By JASON KROEKER
Press staff writer
HOPE -- At a small creamery a few miles south of Owatonna, butter is being made the same way it was done in 1919.
The Hope Creamery was one of the stops on a Steele County dairy tour organized by the county's planning department. More than 60 people visited the Hope Creamery Tuesday, where butter has been produced for more than 85 years.
Victor Mrotz, who owns Hope Creamery with his wife Kellie, explained the butter making process and also opened up the second floor of the creamery, which was once used as a dance hall.
The Hope Creamery Co-op was ready to close its doors for good when Mrotz and his wife Kellie bought the creamery in March 2001. At that time the creamery produced 30,000 pounds of butter annually, selling most of it to a few places around Hope.
Hope Creamery now makes 300,000 pounds of butter a year, selling its product to more than 50 restaurants, 40 Twin Cities grocers and 20 retail markets near Hope.
"We use old technology, so it has a different flavor," said Mrotz. Hope Creamery also washes the butter while it is in curd form, giving it a distinct taste.
The butter is still made and sold in 1 pound blocks. Recently Mrotz began offering unsalted butter in addition to salted butter.
Mrotz doesn't make the butter himself, however. He leaves that up to a man that has been doing it for four decades. Gene Kruckeberg, the current butter maker, began working at the creamery in 1964.
The creamery has seven employees, most part time.
Mrotz plans to expand Hope Creamery into the organic market later this summer. He has begun the certification process and should be ready to produce organic butter by August. He has also followed the necessary steps to make his butter kosher.
The other stops on the dairy tour focused on feed lots, compost barns, manure application and water quality protection.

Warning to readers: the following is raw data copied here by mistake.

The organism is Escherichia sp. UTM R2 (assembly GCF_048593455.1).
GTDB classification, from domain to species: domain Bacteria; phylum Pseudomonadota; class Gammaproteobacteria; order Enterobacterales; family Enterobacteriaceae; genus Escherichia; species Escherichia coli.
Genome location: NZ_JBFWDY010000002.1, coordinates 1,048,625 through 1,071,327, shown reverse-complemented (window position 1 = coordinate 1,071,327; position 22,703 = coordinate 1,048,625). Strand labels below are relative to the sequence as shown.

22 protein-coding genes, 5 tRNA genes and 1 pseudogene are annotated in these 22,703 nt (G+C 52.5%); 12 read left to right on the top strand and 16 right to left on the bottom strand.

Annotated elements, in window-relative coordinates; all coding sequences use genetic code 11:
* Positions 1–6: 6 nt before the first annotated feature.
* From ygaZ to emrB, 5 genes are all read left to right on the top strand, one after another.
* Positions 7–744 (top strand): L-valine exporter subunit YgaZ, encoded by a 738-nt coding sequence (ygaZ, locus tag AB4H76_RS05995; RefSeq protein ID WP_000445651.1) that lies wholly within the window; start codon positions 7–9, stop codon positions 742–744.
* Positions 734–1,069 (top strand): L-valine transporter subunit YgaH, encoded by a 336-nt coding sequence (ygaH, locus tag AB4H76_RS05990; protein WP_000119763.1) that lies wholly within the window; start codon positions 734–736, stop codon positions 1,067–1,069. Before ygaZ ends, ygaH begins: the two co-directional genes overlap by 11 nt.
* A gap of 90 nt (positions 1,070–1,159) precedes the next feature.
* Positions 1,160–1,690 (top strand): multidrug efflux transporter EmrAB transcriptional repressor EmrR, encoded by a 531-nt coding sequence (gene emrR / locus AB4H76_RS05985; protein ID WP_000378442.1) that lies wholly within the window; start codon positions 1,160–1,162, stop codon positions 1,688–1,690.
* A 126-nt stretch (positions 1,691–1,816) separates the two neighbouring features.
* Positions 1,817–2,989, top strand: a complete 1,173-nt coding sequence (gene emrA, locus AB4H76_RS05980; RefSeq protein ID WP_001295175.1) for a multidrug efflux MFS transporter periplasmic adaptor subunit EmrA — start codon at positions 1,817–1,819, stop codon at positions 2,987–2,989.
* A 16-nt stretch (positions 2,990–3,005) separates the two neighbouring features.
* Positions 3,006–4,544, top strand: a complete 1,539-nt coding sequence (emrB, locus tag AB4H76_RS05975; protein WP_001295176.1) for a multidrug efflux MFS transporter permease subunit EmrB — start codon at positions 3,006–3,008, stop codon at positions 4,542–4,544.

"We want to let people know the dairy industry is a vital part of the community," said Dan Vermilyea, Steele County feed lot specialist and organizer of the event.
Niel Broadwater, a regional extension educator with the University of Minnesota, promoted compost barns. The barns, most of which are in southwestern Minnesota, are becoming more popular in Steele, Olmstead and Winona counties, he said.
A compost barn uses packed sawdust that is stirred by a machine while cows are being milked to capture waste and keep the cow's living quarters clean.
He said it keeps cows cleaner, prevents infection and prevents injury.
Another specialist that spoke along the tour was Dave Wall, a hydrologist with the Minnesota Pollution Control Agency. Wall said that while manure can pollute the ground if it is not spread correctly, it can slow erosion if used right.
He said dairy farmers need to make sure manure is tilled into the soil and that they follow setback requirements. It is also crucial, he said, to test the nutrient content of the manure to maximize its value.
"If it is done right, it can actually improve water quality," Wall said.
Jason Kroeker can be reached at 444-2376 or at firstname.lastname@example.org.